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TB Notes 1, 2000
Introduction
Where We've Been and Where We're Going: Perspectives from CDC's Partners in TB Control
Changes I've Seen
TB Control in New York City: A Recent History
Not by DOT Alone
Baltimore at the New Millennium
From Crickets to Condoms and Beyond
The Denver TB Program: Opportunity, Creativity, Persistence, and Luck
National Jewish: The 100-Year War Against TB
Earthquakes, Population Growth, and TB in Los Angeles County
TB in Alaska
CDC and the American Lung Association/ American Thoracic Society: an Enduring Public/Private Partnership
The Unusual Suspects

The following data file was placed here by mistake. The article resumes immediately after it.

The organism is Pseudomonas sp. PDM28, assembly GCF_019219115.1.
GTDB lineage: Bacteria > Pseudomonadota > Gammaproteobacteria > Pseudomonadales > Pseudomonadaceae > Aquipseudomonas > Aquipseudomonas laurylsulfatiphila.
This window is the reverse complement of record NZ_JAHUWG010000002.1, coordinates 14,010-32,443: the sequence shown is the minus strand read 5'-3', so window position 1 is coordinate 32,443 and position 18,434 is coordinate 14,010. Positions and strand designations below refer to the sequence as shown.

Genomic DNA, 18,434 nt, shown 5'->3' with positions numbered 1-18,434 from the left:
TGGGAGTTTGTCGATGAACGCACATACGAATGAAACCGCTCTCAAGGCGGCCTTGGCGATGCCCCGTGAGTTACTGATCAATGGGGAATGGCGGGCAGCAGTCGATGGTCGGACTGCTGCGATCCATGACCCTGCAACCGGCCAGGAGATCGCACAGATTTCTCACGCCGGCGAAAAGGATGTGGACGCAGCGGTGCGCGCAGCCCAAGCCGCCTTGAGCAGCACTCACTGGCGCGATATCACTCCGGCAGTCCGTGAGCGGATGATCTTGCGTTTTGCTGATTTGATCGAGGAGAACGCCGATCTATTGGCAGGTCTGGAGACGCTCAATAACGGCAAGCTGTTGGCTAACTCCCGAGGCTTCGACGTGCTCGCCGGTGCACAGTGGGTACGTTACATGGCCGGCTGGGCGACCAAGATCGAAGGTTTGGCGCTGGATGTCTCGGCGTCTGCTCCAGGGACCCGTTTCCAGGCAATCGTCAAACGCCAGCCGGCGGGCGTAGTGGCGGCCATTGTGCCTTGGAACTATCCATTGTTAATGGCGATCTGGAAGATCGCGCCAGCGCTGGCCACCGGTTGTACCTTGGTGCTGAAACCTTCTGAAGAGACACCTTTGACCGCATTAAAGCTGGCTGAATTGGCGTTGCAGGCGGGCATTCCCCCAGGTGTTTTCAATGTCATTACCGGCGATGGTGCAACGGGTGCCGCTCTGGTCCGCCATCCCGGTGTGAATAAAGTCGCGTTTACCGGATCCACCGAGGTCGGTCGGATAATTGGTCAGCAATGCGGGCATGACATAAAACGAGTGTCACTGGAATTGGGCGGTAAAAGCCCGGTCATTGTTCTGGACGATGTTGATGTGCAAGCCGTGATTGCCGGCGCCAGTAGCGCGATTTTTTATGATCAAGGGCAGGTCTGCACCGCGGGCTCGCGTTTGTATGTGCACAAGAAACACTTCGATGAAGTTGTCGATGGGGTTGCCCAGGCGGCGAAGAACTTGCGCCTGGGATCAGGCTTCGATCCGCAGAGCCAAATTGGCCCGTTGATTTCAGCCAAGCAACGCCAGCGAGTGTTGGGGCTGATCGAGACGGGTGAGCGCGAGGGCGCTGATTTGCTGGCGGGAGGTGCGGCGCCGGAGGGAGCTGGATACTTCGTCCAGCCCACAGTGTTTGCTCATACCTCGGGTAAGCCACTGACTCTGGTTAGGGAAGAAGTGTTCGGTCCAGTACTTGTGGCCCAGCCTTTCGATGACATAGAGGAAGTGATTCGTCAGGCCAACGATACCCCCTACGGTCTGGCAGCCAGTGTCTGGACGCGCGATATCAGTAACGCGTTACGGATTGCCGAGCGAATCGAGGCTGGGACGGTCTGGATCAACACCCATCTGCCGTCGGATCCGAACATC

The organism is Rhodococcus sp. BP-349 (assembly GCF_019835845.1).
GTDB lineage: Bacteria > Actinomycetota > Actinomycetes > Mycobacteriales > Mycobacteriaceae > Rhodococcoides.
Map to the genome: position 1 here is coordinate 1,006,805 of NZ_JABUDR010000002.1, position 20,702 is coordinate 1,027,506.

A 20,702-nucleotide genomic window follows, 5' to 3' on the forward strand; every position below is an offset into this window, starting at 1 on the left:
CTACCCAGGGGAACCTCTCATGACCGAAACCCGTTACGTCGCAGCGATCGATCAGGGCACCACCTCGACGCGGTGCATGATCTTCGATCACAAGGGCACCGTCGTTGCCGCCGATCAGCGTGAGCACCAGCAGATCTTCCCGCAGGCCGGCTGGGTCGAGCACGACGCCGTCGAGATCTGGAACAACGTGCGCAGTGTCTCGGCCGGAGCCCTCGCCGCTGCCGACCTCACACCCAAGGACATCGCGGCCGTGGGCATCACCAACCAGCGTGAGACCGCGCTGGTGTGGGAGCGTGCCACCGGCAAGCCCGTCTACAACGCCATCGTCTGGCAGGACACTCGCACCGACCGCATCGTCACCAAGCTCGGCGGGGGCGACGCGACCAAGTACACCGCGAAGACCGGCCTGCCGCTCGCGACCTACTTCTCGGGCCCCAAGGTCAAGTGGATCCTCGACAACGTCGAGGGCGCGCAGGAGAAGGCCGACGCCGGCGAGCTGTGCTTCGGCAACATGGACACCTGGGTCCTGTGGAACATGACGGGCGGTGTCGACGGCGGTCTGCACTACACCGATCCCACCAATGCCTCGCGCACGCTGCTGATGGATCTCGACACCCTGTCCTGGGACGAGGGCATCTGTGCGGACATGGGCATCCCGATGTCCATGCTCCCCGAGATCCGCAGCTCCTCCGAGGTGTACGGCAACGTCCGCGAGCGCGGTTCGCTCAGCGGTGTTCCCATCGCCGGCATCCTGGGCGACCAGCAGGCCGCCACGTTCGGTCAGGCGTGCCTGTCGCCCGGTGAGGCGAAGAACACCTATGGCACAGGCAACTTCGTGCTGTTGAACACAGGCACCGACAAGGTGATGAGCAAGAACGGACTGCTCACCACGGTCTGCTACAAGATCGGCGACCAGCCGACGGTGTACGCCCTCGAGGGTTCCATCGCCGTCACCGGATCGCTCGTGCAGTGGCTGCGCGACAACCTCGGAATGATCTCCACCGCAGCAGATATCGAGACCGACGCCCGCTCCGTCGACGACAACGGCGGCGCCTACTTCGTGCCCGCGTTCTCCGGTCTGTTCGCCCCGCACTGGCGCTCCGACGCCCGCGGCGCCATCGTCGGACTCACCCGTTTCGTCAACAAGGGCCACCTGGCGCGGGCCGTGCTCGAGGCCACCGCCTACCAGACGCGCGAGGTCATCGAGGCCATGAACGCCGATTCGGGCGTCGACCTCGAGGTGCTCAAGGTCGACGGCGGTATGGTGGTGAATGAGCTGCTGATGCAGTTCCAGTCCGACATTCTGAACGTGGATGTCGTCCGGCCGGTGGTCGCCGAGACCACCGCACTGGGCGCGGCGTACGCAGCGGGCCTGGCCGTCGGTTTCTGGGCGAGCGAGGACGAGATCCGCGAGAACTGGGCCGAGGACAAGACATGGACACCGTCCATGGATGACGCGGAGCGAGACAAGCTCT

The Model TB Prevention and Control Centers: History and Purpose
My Perspective on TB Control over the Past Two to Three Decades
History of the IUATLD
Thoughts about the Future of TB Control in the United States
Where We've Been and Where We're Going: Perspectives from CDC
Early History of the CDC TB Division, 1944-1985
CDC Funding for TB Prevention and Control
Managed Care and TB Control - A New Era
Early Research Activities of the TB Control Division
The First TB Drug Clinical Trials
Current TB Drug Trials: The Tuberculosis Trials Consortium (TBTC)
TB Communications and Education
TB Control in the Information Age
Field Services Activities
TB's Public Health Heroes
Infection Control Issues
A Decade of Notable TB Outbreaks: A Selected Review
International Activities